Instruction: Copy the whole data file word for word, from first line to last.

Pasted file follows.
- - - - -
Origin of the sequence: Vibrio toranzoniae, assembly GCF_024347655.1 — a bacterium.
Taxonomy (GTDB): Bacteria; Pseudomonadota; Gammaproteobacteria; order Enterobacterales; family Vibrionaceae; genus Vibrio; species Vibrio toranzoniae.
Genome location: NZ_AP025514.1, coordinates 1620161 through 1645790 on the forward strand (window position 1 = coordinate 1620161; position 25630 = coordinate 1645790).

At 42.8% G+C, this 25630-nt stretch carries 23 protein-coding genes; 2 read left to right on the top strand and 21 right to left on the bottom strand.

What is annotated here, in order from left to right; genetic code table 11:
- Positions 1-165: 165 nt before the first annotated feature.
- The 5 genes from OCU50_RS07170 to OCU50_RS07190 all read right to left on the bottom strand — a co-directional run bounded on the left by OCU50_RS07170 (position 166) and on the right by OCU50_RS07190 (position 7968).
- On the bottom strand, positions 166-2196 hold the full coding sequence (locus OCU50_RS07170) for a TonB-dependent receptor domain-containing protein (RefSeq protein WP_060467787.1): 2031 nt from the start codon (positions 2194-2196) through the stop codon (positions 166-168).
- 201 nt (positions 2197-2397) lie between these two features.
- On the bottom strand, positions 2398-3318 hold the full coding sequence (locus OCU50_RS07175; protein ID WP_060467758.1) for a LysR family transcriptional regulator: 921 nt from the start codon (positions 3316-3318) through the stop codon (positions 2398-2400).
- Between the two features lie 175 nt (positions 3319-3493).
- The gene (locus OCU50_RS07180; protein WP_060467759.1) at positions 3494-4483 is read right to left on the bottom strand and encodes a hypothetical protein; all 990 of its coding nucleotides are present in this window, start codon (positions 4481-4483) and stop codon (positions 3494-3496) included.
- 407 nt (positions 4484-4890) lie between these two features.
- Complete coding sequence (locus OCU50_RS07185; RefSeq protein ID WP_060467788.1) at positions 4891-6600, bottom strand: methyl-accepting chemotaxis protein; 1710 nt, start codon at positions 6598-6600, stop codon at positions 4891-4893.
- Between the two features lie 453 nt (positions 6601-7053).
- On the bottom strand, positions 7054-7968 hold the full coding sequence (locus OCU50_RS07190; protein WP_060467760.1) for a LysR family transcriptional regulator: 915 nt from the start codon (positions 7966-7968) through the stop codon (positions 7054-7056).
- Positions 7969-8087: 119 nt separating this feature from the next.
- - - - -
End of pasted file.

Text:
Origin of the sequence: Vibrio toranzoniae, assembly GCF_024347655.1 — a bacterium.
Taxonomy (GTDB): Bacteria; Pseudomonadota; Gammaproteobacteria; order Enterobacterales; family Vibrionaceae; genus Vibrio; species Vibrio toranzoniae.
Genome location: NZ_AP025514.1, coordinates 1620161 through 1645790 on the forward strand (window position 1 = coordinate 1620161; position 25630 = coordinate 1645790).

At 42.8% G+C, this 25630-nt stretch carries 23 protein-coding genes; 2 read left to right on the top strand and 21 right to left on the bottom strand.

What is annotated here, in order from left to right; genetic code table 11:
- Positions 1-165: 165 nt before the first annotated feature.
- The 5 genes from OCU50_RS07170 to OCU50_RS07190 all read right to left on the bottom strand — a co-directional run bounded on the left by OCU50_RS07170 (position 166) and on the right by OCU50_RS07190 (position 7968).
- On the bottom strand, positions 166-2196 hold the full coding sequence (locus OCU50_RS07170) for a TonB-dependent receptor domain-containing protein (RefSeq protein WP_060467787.1): 2031 nt from the start codon (positions 2194-2196) through the stop codon (positions 166-168).
- 201 nt (positions 2197-2397) lie between these two features.
- On the bottom strand, positions 2398-3318 hold the full coding sequence (locus OCU50_RS07175; protein ID WP_060467758.1) for a LysR family transcriptional regulator: 921 nt from the start codon (positions 3316-3318) through the stop codon (positions 2398-2400).
- Between the two features lie 175 nt (positions 3319-3493).
- The gene (locus OCU50_RS07180; protein WP_060467759.1) at positions 3494-4483 is read right to left on the bottom strand and encodes a hypothetical protein; all 990 of its coding nucleotides are present in this window, start codon (positions 4481-4483) and stop codon (positions 3494-3496) included.
- 407 nt (positions 4484-4890) lie between these two features.
- Complete coding sequence (locus OCU50_RS07185; RefSeq protein ID WP_060467788.1) at positions 4891-6600, bottom strand: methyl-accepting chemotaxis protein; 1710 nt, start codon at positions 6598-6600, stop codon at positions 4891-4893.
- Between the two features lie 453 nt (positions 6601-7053).
- On the bottom strand, positions 7054-7968 hold the full coding sequence (locus OCU50_RS07190; protein WP_060467760.1) for a LysR family transcriptional regulator: 915 nt from the start codon (positions 7966-7968) through the stop codon (positions 7054-7056).
- Positions 7969-8087: 119 nt separating this feature from the next.